Many thanks to Alan Rider of UK magazine Outside Left for press this nice album feature on the forthcoming “No.” album. — ‘…alternately bubbling or razor-sharp analogue synths battle it out in a sound that is both retro and futuristic.’
‘Alan Rider nods approvingly to the new Soft Riot album.’
“Here at Outsideleft we have gotten pretty good at spotting truly independent talent whenever it rears its head, and Soft Riot certainly fall into that category fair and square. Soft Riot are Canadian Glaswegian (in that he is Canadian and now resides in Glasgow) Jack Duckworth who composes, performs, records, produces, mixes, releases and promotes entirely by himself, including producing a string of immaculately crafted videos and running Possession Records. The only way I can see of him managing this alongside earning a living as a graphic artist is that he has either secretly perfected time stretching technology, or successfully cloned himself. Setting that aside, ‘No’, the tenth Soft Riot album in a row is yet another step forward. All of the recognisable Soft Riot elements are here. Stentorian vocals preside over often brutally punchy drums, whilst alternately bubbling or razor-sharp analogue synths battle it out in a sound that is both retro and futuristic in the vein of Parade Ground with EBM elements.
“Standout tracks include the singles ‘A Spade Is Played Again’ and the album opener ‘Linked Between Two Minds’. (which I guess is why they were pulled out as singles), with the more experimental introductions to each side of the vinyl album (Soft Riot having been good enough to actually provide us with a physical copy, which few acts do) possibly hinting at the future direction Soft Riot may be heading in. There is also a limited edition ‘zine, or rather ‘song notes and patches’, included with the vinyl edition, describing in forensic detail the thinking process behind each track. Perhaps too much detail, as when he started talking about D flats and F minors I confess I began to glaze over a bit! Much of this album was cooked up in lockdown as so many artists have done. In fact one of the hidden benefits of lockdown may very well have been to force all acts off the road and make them stay at home and write without that pressure. ‘No’ is a perfect example of the fruition of that process and the deep thought and obsessive attention to detail Jack gives to everything he does, meaning you really have very little option but to say ‘Yes’ to ‘No’.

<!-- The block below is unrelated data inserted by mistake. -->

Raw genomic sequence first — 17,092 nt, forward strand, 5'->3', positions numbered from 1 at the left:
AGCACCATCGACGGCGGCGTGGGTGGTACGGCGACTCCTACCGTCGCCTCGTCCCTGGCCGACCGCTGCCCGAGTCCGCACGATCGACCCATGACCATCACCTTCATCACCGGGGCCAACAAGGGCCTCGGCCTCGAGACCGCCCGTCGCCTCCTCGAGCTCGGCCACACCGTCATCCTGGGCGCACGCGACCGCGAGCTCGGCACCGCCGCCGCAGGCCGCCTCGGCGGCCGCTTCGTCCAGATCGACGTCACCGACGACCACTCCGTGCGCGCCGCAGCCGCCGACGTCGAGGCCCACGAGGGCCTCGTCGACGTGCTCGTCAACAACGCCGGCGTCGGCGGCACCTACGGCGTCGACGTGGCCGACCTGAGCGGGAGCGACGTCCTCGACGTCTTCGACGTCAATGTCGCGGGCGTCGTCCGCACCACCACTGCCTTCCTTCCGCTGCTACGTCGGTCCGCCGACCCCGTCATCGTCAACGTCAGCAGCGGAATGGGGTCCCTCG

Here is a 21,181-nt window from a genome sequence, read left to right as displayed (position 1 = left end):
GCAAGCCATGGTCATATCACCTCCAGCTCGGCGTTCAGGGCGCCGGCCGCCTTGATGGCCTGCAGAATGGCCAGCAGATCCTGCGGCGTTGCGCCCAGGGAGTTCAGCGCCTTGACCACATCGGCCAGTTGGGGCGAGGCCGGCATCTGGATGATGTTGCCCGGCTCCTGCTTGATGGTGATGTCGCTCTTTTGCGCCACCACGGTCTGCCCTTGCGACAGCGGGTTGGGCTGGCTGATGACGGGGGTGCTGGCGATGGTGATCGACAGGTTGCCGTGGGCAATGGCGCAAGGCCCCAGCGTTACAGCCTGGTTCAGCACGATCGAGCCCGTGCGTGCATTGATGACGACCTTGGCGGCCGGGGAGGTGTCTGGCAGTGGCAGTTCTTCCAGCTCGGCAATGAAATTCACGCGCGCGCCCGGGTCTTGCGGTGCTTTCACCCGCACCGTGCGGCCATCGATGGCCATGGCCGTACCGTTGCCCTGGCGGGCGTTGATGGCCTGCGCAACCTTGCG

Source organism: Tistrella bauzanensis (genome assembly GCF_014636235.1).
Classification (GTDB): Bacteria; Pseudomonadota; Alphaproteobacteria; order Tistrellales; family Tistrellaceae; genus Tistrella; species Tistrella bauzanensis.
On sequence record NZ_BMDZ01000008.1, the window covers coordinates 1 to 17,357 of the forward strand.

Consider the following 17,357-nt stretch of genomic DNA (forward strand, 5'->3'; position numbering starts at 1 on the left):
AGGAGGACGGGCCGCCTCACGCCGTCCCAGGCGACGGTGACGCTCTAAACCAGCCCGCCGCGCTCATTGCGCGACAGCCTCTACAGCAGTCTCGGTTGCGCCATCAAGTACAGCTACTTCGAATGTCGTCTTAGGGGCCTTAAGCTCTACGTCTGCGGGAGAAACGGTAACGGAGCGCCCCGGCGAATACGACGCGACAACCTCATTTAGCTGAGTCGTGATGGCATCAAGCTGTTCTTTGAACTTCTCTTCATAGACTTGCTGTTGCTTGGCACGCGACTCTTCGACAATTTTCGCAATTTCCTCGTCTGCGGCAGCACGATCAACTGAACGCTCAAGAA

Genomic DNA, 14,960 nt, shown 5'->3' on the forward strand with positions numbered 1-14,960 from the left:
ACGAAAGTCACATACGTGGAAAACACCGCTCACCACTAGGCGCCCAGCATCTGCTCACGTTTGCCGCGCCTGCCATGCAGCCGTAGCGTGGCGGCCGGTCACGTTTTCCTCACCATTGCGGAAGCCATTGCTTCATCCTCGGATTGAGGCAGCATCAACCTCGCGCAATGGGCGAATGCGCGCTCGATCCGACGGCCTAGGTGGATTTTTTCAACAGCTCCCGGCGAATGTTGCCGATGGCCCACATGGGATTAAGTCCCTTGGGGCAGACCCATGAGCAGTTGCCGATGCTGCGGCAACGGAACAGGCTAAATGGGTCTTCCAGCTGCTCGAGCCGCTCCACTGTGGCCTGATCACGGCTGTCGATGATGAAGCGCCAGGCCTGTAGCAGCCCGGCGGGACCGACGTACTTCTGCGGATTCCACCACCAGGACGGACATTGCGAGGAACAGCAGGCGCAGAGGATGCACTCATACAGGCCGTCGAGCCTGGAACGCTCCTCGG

Out 11 August in all formats. Vinyl edition includes limited edition zine.